The analysis also pointed to the negative effects of low global commodity prices. It noted that exports fell only modestly in the first quarter of this year, which highlighted the country’s relatively diversified export base. However, foreign direct investment fell by 22 per cent due mainly to a reduction in investment in the mining sector.
Despite these difficulties, Fitch is confident about the future. It stated that, in the medium term, Mozambique’s economic prospects remain positive “underpinned by strong investment growth, a rising labour force and the development of vast natural gas resources”.
It found that the problems in the mining sector are partly being offset by strong growth in agriculture, transport, utilities and services “which will continue to benefit from broad macroeconomic stability”.
Fitch expects GDP growth to average 6.6 per cent in 2015-17. In addition, it noted that there is little indication that key investors are pulling out of the development of liquefied natural gas (LNG) facilities in the north of the country.
Fitch is one of the three main credit rating agencies (the others being Moody’s and Standard and Poor’s).
Interior Minister Jaime Monteiro on 30 October confirmed clashes have taken place between the defence and security forces and gunmen from the largest opposition party Renamo in the central provinces of Sofala and Zambezia.
Speaking to reporters in Canda, in the Sofala district of Gorongosa, where he was representing President Filipe Nyusi at the launch of the 2015-16 agricultural campaign, Monteiro said that on 29 October Renamo gunmen attacked a vehicle of the riot police which was on patrol in the Vanduzi area, also in Gorongosa. Two policemen were injured in the attack
The clashes in Zambezia have been reported from Morrumbala district, which is where Renamo stated earlier this year that it was setting up a new barracks.
Monteiro also confirmed that the defence and security forces are now dismantling Renamo bases and collecting the weapons found there. He said this would continue despite the recent clashes. Monteiro described Renamo bases as “nests of instability”, and removing them was necessary to guarantee public order and tranquillity throughout the country.
He said this action began on 9 October, when the defence forces disarmed the personal guard of Renamo leader Afonso Dhlakama in Beira.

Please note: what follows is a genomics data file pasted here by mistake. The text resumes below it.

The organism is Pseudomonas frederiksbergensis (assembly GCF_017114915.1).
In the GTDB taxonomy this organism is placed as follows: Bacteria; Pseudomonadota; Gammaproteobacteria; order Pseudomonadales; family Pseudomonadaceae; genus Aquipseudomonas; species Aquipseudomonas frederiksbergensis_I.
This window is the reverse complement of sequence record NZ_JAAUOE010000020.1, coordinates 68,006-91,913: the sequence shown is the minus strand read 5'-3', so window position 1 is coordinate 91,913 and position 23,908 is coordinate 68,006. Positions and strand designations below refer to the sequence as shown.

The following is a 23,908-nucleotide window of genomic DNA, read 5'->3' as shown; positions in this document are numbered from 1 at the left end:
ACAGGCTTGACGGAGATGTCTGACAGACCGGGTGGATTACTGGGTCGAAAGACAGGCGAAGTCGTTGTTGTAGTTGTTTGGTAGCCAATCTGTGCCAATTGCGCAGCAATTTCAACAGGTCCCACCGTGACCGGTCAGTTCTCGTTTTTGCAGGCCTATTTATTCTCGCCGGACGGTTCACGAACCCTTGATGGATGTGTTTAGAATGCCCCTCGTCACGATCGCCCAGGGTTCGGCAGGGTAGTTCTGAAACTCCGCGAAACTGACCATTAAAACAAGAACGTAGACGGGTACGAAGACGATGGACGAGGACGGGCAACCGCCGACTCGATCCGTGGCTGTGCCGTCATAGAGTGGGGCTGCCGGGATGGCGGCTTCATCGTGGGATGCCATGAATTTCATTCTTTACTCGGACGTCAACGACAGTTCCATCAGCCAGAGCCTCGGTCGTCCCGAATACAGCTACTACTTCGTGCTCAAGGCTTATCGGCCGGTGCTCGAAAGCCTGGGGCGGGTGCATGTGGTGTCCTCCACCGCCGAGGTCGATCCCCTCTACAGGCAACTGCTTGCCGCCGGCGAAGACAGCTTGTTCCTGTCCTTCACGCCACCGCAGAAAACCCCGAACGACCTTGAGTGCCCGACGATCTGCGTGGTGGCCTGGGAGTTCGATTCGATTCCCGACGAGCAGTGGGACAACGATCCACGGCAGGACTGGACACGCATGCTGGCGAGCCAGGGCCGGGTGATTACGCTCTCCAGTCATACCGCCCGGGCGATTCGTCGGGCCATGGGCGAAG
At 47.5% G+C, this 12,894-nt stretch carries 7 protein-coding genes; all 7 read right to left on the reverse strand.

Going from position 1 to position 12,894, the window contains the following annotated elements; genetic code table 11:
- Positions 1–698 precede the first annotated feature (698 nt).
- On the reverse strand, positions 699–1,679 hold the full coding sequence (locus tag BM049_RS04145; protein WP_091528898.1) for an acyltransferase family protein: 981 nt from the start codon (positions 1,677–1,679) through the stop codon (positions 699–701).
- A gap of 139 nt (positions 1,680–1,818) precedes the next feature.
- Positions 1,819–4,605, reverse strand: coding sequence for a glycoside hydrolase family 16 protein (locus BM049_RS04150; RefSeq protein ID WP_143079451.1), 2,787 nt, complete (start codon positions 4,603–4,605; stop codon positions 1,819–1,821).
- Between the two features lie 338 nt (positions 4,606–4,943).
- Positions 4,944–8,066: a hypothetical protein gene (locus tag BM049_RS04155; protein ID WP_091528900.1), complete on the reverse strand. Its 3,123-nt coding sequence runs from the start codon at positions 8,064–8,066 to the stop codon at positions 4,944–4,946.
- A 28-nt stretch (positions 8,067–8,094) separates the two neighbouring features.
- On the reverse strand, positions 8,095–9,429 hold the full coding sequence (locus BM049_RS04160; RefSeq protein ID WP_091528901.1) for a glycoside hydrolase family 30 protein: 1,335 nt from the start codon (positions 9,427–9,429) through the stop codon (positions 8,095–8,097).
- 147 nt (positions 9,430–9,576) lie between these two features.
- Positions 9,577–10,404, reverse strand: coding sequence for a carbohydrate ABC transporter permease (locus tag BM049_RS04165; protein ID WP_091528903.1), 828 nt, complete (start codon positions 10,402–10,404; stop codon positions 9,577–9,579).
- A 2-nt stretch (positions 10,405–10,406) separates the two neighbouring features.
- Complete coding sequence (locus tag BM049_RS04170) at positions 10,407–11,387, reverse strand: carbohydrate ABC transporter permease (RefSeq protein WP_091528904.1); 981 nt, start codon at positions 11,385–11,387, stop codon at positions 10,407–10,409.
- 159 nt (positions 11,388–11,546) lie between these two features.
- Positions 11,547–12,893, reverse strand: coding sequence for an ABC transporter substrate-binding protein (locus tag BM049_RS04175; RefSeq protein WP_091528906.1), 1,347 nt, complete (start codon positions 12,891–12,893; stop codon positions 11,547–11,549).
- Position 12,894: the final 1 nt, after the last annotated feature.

“Our main mission is to guarantee public order and tranquillity”, stressed Monteiro. “So we shall continue to fight crime, particularly crime practiced with the use of firearms. We are now beginning the agricultural campaign, and the people want to work the land freely and peacefully, to increase production and productivity”. He promised that all the Renamo bases would be dismantled.
As for the alleged “disappearance” of Dhlakama, who has not been seen in public since 9 October, Monteiro said he is a free citizen entitled to travel wherever he likes, and the police will protect him just as it protects any other citizen.
President Filipe Nyusi declared on 29 October that only the expansion and modernization of the Mozambican banking network can provide the country with the desired revolution in its economy.
Speaking at a dinner held by the largest Mozambican commercial bank, Millennium BIM, on the occasion of its 20th anniversary, President Nyusi said that the financial system is vital for the national economy.
He added that, despite an adverse national and international conjuncture, the financial system remains solid and has succeeded in attracting national and foreign capital.
President Nyusi noted the depreciation of the national currency, the metical, against the US dollar, and linked this to a reduction in the flows of foreign aid. Indeed, the figures published recently by the Bank of Mozambique point to a reduced availability of foreign currency – the country’s reserves have been reduced because of increased foreign debt repayments and a higher fuel bill. Lower levels than hoped of foreign aid and of foreign direct investment mean that the reserves have not been replenished.